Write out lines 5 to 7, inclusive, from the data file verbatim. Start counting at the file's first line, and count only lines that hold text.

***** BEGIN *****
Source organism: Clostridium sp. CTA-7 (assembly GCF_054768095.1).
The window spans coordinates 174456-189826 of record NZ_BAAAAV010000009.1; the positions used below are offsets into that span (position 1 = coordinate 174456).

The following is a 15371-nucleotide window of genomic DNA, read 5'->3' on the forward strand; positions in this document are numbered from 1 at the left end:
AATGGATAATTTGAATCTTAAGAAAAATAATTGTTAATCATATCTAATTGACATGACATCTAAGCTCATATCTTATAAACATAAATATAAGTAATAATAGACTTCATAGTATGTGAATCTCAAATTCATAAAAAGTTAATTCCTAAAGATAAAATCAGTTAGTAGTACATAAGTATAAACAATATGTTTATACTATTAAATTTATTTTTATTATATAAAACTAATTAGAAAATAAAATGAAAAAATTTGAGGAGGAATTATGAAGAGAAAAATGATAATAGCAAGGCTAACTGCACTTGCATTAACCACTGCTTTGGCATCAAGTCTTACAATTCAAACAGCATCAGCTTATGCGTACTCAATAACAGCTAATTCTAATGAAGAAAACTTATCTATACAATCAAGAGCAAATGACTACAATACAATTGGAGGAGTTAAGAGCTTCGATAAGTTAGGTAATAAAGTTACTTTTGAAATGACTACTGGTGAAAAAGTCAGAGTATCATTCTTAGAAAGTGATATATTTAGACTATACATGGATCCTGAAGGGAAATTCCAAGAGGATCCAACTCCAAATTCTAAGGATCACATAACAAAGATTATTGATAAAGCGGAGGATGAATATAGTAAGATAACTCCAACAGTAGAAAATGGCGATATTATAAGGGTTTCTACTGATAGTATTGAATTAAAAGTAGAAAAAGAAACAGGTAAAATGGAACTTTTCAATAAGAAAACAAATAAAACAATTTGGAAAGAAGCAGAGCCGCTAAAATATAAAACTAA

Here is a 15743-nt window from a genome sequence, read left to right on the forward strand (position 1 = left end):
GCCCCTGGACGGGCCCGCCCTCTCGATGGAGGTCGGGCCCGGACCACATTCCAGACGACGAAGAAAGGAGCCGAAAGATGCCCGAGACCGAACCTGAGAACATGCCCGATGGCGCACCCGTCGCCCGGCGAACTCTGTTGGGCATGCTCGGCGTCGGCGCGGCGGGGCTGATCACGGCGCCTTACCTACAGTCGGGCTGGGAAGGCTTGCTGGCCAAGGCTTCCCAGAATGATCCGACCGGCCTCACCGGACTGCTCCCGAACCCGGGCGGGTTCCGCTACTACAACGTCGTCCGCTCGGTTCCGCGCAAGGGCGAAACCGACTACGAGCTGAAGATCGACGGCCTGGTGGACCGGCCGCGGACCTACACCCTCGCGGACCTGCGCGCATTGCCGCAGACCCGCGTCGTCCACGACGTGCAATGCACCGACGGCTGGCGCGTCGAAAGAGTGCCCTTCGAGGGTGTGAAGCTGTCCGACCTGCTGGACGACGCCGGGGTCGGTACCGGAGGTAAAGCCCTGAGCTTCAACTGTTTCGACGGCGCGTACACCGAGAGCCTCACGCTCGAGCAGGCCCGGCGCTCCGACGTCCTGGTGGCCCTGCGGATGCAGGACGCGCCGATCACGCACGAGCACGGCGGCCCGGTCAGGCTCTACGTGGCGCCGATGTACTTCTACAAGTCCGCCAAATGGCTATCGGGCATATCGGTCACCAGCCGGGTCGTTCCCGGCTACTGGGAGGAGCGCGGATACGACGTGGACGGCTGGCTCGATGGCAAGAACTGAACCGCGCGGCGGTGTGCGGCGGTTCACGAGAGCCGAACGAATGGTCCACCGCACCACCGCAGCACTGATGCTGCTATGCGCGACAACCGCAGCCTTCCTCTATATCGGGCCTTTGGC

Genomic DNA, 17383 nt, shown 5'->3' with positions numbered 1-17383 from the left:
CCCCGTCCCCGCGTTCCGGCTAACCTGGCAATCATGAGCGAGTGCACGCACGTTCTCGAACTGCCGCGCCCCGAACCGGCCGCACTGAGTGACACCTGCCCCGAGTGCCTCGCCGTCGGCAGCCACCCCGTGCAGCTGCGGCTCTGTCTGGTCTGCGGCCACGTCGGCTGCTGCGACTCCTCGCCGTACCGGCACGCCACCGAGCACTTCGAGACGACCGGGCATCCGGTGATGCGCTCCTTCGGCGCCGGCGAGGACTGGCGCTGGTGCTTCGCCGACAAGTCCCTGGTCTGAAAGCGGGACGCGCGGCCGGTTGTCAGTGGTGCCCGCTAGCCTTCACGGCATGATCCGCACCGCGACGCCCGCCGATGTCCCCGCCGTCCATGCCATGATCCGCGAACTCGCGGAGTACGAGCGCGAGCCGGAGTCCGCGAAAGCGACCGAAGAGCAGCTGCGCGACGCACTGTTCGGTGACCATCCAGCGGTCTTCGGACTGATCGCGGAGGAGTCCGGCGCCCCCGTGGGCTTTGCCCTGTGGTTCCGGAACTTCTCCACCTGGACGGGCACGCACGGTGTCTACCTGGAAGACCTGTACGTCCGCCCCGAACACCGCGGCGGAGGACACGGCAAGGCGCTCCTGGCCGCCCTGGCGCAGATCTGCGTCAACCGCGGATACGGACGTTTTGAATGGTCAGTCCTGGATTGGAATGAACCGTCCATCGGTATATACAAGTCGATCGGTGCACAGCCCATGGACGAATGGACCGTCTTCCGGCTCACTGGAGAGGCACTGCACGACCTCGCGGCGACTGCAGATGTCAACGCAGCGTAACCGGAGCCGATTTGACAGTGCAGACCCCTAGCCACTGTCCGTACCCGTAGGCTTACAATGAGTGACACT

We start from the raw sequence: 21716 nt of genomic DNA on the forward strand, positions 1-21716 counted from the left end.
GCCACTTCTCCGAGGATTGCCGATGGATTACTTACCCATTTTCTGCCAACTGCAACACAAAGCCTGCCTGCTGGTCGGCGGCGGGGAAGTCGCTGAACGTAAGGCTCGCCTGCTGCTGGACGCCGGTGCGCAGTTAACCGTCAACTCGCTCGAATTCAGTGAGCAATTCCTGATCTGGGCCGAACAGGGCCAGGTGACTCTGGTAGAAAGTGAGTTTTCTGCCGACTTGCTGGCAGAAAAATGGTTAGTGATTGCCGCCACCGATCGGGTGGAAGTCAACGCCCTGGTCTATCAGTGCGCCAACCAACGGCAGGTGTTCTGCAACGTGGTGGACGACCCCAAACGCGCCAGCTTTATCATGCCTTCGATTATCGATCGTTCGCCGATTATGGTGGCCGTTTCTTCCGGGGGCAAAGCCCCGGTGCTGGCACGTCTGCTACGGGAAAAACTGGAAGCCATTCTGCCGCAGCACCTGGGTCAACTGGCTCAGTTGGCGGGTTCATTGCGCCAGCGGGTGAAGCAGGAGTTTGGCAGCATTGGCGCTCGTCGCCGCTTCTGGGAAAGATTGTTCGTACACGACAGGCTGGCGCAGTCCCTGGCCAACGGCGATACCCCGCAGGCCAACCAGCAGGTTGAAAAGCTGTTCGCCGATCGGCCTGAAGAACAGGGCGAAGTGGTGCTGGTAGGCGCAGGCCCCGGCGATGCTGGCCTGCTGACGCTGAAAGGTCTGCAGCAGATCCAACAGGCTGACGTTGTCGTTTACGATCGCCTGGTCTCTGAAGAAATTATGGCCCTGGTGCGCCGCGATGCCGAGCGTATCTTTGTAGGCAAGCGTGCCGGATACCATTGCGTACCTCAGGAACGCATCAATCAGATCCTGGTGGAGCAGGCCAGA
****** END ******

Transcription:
Here is a 15743-nt window from a genome sequence, read left to right on the forward strand (position 1 = left end):
GCCCCTGGACGGGCCCGCCCTCTCGATGGAGGTCGGGCCCGGACCACATTCCAGACGACGAAGAAAGGAGCCGAAAGATGCCCGAGACCGAACCTGAGAACATGCCCGATGGCGCACCCGTCGCCCGGCGAACTCTGTTGGGCATGCTCGGCGTCGGCGCGGCGGGGCTGATCACGGCGCCTTACCTACAGTCGGGCTGGGAAGGCTTGCTGGCCAAGGCTTCCCAGAATGATCCGACCGGCCTCACCGGACTGCTCCCGAACCCGGGCGGGTTCCGCTACTACAACGTCGTCCGCTCGGTTCCGCGCAAGGGCGAAACCGACTACGAGCTGAAGATCGACGGCCTGGTGGACCGGCCGCGGACCTACACCCTCGCGGACCTGCGCGCATTGCCGCAGACCCGCGTCGTCCACGACGTGCAATGCACCGACGGCTGGCGCGTCGAAAGAGTGCCCTTCGAGGGTGTGAAGCTGTCCGACCTGCTGGACGACGCCGGGGTCGGTACCGGAGGTAAAGCCCTGAGCTTCAACTGTTTCGACGGCGCGTACACCGAGAGCCTCACGCTCGAGCAGGCCCGGCGCTCCGACGTCCTGGTGGCCCTGCGGATGCAGGACGCGCCGATCACGCACGAGCACGGCGGCCCGGTCAGGCTCTACGTGGCGCCGATGTACTTCTACAAGTCCGCCAAATGGCTATCGGGCATATCGGTCACCAGCCGGGTCGTTCCCGGCTACTGGGAGGAGCGCGGATACGACGTGGACGGCTGGCTCGATGGCAAGAACTGAACCGCGCGGCGGTGTGCGGCGGTTCACGAGAGCCGAACGAATGGTCCACCGCACCACCGCAGCACTGATGCTGCTATGCGCGACAACCGCAGCCTTCCTCTATATCGGGCCTTTGGC

Genomic DNA, 17383 nt, shown 5'->3' with positions numbered 1-17383 from the left: